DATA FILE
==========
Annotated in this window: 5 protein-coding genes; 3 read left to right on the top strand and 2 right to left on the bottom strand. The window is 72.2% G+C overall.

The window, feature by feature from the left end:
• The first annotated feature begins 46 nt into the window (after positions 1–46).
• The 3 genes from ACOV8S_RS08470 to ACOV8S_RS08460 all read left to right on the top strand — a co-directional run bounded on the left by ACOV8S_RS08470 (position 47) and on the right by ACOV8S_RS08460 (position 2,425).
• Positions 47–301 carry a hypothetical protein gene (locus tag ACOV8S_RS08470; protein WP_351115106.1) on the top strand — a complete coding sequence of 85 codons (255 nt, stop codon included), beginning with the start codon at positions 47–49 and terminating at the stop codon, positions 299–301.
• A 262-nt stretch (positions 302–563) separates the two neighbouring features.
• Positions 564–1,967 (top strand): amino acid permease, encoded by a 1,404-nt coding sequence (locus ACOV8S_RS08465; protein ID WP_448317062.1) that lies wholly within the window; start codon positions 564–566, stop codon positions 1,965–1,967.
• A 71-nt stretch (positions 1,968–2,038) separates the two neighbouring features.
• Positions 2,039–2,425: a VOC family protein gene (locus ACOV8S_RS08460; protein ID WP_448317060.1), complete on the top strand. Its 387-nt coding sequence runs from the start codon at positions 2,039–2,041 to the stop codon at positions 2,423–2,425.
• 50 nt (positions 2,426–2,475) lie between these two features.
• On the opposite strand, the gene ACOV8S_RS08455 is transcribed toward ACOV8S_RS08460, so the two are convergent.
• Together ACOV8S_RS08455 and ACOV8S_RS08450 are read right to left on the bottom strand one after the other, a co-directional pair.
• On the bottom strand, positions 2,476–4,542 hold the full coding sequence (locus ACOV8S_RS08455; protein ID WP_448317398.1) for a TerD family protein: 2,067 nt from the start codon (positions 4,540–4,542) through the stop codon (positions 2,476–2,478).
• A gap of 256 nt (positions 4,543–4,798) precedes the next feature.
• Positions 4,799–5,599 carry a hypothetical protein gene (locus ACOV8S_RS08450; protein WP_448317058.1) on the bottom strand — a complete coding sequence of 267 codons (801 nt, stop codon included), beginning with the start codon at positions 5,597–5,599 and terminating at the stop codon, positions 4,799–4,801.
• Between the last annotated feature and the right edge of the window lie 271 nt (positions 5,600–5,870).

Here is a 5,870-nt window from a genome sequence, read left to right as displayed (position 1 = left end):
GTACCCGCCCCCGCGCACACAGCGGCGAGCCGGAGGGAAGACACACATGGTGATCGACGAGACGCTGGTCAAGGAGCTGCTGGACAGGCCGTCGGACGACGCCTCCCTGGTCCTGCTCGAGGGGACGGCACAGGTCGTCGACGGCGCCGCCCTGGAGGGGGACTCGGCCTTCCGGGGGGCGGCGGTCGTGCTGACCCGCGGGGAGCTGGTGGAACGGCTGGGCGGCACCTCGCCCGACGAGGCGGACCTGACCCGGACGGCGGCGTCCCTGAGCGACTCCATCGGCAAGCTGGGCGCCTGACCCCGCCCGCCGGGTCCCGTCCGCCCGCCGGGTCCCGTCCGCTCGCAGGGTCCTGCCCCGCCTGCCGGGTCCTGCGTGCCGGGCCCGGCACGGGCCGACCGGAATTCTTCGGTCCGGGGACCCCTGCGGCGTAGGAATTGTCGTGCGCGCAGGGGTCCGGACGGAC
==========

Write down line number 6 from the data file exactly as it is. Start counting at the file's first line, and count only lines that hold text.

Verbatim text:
• A 262-nt stretch (positions 302–563) separates the two neighbouring features.